Law and History Review’s recently published symposium, Originalism and Legal History: Rethinking the Special Relationship, offers a fascinating collection of articles, some by familiar commentators on constitutional originalism, some by newer voices. . . .Read on here.
Although this latest round of contributions on the history and theory of constitutional originalism offers an array of insights and provocations that merit more attention, in this review essay I focus on the fresh perspective on the history of originalism offered in the articles by Aaron Hall and Paul Baumgardner. Building on the work of Robert Post and Reva Siegel, Jamal Greene, and others, they explore the genealogy of originalism as a phenomenon not only of legal theory but of American cultural and political history. Side-stepping the issues that have dominated discussions about originalism in recent decades—debates about the merits of originalism as a theory of constitutional interpretation, about whether originalist analysis and historical inquiry are reconcilable, about the original meaning of particular constitutional provisions—Hall and Baumgardner instead focus on how this particular theory has become such a dominant presence in American life. Central to this line of scholarship is the close attention they give to how developments outside the courts made possible the success of originalism inside the courts.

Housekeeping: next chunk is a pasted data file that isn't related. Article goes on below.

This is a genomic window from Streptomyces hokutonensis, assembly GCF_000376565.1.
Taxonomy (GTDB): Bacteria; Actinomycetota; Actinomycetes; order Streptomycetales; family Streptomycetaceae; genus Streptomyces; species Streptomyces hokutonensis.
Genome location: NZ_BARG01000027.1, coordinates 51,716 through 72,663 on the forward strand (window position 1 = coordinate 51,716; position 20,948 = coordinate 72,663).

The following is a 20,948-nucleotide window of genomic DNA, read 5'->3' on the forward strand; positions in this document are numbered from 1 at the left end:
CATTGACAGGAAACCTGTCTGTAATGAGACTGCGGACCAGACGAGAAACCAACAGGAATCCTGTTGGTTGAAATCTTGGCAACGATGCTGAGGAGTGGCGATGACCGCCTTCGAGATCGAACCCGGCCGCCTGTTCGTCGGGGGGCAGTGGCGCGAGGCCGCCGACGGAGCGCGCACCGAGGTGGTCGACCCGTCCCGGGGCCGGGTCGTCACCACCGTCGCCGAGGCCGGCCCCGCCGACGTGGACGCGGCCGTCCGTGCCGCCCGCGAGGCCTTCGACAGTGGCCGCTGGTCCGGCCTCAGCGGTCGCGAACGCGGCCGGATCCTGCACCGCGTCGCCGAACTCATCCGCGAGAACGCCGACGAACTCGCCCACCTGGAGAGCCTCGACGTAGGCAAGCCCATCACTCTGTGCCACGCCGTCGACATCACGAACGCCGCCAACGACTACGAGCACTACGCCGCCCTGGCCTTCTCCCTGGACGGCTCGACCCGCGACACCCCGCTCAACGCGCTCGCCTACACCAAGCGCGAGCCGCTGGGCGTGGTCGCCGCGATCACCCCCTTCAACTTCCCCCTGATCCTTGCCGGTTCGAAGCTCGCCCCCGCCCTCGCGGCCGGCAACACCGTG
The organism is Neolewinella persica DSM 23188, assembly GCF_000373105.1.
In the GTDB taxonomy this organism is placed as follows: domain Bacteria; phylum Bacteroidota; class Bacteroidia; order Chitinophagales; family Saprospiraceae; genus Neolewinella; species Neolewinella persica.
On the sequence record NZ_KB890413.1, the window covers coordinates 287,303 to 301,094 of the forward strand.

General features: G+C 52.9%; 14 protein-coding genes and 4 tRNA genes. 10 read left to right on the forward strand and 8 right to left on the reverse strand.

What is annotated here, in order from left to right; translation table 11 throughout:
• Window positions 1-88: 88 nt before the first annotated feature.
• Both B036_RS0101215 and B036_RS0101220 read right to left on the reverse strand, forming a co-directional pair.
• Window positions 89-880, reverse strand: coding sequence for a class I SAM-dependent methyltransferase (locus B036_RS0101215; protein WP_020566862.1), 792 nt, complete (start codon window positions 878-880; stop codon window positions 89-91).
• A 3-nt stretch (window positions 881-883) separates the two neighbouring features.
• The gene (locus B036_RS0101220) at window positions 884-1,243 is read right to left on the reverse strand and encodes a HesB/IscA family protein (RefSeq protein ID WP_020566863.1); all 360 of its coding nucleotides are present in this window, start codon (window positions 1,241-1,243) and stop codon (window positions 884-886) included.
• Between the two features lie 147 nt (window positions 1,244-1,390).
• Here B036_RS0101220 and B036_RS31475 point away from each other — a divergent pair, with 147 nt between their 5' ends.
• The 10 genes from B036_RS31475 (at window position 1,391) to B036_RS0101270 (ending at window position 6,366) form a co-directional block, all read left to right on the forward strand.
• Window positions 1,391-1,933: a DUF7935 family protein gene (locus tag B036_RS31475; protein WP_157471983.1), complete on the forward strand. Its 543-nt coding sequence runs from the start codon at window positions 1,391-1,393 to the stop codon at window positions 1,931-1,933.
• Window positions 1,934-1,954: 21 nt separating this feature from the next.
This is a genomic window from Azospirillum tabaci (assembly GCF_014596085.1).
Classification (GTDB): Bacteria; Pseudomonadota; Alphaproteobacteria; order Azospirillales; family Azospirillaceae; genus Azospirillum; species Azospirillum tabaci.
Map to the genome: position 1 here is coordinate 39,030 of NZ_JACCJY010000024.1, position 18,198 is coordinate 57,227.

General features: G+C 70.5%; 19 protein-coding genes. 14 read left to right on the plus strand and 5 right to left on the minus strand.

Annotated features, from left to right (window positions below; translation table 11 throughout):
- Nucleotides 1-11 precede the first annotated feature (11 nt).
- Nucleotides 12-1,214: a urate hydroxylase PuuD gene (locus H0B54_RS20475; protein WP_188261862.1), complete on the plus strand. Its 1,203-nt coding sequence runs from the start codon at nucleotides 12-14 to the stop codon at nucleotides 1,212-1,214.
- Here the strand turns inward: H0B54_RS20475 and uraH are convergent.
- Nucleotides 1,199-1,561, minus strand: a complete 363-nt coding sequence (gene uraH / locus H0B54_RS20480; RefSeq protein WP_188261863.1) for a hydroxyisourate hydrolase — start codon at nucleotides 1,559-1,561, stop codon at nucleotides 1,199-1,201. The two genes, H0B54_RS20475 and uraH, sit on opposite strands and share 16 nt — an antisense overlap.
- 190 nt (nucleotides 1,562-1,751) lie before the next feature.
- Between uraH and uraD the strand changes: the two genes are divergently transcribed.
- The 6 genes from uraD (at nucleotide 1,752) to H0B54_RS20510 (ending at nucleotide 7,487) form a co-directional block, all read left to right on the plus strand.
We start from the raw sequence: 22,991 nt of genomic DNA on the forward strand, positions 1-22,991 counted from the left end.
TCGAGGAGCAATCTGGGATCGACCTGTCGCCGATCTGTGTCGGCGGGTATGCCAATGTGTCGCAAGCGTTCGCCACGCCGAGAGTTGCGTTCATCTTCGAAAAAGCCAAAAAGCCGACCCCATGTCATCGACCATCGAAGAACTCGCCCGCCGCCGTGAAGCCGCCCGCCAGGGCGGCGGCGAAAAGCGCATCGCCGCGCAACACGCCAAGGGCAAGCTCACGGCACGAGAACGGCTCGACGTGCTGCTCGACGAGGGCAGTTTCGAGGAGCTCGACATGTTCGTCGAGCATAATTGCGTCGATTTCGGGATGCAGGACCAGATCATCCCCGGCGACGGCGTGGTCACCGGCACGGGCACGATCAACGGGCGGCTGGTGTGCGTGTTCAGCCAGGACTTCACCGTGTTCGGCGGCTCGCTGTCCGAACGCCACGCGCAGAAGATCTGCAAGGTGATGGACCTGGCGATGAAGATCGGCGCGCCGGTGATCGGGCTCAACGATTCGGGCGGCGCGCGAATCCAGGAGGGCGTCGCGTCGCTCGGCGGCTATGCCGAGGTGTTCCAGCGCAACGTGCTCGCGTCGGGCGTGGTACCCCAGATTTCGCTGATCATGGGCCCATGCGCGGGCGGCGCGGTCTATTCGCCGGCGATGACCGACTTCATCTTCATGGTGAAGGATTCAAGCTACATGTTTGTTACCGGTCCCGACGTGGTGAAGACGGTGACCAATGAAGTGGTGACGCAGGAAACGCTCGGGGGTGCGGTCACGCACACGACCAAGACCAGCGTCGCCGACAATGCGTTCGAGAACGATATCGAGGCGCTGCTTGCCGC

-- Karen Tani